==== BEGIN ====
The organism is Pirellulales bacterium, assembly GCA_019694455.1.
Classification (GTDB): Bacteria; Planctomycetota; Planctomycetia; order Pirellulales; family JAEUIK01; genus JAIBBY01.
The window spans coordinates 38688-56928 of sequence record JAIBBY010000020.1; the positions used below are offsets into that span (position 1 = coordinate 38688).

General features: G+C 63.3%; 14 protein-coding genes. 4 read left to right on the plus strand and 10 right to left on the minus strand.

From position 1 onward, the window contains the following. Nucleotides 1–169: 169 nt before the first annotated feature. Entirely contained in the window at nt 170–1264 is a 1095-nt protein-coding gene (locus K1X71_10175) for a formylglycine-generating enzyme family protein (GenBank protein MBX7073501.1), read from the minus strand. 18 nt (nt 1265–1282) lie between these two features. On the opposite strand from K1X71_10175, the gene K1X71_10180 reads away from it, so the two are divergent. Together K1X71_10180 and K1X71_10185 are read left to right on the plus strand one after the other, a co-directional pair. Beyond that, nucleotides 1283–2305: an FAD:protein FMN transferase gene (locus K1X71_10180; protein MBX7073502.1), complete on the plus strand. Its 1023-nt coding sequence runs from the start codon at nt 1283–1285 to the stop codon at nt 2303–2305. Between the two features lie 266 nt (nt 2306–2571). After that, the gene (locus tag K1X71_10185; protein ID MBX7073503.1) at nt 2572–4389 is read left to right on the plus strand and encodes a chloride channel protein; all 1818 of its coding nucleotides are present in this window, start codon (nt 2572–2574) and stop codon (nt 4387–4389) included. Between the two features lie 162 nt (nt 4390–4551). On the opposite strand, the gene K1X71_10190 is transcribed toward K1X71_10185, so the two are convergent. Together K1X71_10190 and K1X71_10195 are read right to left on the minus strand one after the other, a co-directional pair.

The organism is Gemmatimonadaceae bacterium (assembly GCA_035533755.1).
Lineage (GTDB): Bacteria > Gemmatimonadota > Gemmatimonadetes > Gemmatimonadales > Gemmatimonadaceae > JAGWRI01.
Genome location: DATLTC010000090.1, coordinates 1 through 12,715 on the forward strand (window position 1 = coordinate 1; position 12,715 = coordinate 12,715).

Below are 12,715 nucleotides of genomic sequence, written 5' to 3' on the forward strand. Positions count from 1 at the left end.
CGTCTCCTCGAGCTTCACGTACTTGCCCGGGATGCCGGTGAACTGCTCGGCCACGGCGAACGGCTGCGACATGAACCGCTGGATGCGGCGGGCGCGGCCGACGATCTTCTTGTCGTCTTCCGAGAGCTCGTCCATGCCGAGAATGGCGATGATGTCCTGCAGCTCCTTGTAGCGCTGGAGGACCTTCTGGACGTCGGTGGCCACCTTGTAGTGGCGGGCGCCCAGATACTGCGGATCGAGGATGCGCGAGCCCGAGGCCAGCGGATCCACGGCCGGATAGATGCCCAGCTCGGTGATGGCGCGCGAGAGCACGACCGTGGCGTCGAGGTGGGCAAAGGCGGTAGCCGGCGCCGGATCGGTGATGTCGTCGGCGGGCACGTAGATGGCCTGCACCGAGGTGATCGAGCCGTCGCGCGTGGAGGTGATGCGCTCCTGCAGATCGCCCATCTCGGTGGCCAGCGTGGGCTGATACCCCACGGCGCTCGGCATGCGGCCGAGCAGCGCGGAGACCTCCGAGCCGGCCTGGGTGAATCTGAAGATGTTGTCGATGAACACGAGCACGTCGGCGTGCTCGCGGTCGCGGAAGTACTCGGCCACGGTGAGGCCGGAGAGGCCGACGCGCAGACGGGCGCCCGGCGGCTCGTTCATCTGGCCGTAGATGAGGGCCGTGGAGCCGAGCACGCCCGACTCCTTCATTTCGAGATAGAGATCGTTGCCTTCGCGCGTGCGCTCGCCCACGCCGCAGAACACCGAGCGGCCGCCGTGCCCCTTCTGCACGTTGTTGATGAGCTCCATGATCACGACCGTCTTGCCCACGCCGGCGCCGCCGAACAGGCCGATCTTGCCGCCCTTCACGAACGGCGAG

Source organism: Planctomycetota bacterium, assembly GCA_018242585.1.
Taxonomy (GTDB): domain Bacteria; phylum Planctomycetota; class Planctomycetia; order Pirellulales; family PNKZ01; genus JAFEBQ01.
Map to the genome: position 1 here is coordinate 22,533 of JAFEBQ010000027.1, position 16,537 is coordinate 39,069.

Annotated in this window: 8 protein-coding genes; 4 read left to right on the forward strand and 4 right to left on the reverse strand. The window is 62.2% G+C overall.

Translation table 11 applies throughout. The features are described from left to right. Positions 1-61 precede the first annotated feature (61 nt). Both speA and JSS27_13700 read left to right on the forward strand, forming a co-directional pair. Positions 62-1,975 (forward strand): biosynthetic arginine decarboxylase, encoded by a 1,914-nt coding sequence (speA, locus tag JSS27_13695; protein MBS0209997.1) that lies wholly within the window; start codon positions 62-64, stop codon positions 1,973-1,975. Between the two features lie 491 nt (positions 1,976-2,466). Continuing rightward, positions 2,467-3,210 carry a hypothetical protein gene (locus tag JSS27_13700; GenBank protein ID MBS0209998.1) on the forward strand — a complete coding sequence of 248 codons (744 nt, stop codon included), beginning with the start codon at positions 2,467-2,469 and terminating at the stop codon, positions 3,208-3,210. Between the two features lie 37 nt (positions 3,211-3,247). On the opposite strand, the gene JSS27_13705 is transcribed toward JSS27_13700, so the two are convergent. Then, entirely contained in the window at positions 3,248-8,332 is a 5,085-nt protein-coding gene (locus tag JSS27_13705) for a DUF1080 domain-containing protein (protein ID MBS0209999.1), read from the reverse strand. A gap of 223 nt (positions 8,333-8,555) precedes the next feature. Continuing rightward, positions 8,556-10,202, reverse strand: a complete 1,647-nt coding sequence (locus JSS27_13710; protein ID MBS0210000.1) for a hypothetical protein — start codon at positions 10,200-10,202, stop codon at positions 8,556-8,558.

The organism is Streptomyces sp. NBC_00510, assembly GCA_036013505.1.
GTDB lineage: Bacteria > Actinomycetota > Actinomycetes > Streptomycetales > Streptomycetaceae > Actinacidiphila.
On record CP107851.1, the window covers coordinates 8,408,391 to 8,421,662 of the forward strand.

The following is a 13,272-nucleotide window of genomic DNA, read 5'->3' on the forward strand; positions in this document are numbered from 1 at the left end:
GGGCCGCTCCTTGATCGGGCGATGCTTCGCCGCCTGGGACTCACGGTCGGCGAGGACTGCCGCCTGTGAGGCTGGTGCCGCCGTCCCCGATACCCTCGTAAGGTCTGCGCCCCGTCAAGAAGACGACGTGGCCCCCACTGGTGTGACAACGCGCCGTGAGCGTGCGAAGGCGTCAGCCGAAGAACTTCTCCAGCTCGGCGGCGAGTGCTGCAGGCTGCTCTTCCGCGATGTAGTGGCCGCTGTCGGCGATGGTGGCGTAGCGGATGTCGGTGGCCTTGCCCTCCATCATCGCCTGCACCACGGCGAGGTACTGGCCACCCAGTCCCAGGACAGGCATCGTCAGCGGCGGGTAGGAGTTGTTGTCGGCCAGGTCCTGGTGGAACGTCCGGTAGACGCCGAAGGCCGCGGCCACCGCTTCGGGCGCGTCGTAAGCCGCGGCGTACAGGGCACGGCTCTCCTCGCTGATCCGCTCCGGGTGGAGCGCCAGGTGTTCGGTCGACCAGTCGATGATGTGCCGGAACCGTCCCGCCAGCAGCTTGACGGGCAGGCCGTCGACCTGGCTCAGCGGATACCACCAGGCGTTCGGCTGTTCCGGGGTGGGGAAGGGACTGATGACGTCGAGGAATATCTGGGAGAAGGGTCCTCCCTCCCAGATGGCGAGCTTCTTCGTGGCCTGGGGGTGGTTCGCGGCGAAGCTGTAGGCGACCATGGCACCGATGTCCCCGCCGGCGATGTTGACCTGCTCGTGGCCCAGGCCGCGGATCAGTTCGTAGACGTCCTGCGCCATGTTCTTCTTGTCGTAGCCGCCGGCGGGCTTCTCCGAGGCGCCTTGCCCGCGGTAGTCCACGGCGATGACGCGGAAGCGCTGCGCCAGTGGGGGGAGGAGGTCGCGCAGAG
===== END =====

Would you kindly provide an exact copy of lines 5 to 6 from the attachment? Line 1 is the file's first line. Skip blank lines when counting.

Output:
From position 1 onward, the window contains the following. Nucleotides 1–169: 169 nt before the first annotated feature. Entirely contained in the window at nt 170–1264 is a 1095-nt protein-coding gene (locus K1X71_10175) for a formylglycine-generating enzyme family protein (GenBank protein MBX7073501.1), read from the minus strand. 18 nt (nt 1265–1282) lie between these two features. On the opposite strand from K1X71_10175, the gene K1X71_10180 reads away from it, so the two are divergent. Together K1X71_10180 and K1X71_10185 are read left to right on the plus strand one after the other, a co-directional pair. Beyond that, nucleotides 1283–2305: an FAD:protein FMN transferase gene (locus K1X71_10180; protein MBX7073502.1), complete on the plus strand. Its 1023-nt coding sequence runs from the start codon at nt 1283–1285 to the stop codon at nt 2303–2305. Between the two features lie 266 nt (nt 2306–2571). After that, the gene (locus tag K1X71_10185; protein ID MBX7073503.1) at nt 2572–4389 is read left to right on the plus strand and encodes a chloride channel protein; all 1818 of its coding nucleotides are present in this window, start codon (nt 2572–2574) and stop codon (nt 4387–4389) included. Between the two features lie 162 nt (nt 4390–4551). On the opposite strand, the gene K1X71_10190 is transcribed toward K1X71_10185, so the two are convergent. Together K1X71_10190 and K1X71_10195 are read right to left on the minus strand one after the other, a co-directional pair.

The organism is Gemmatimonadaceae bacterium (assembly GCA_035533755.1).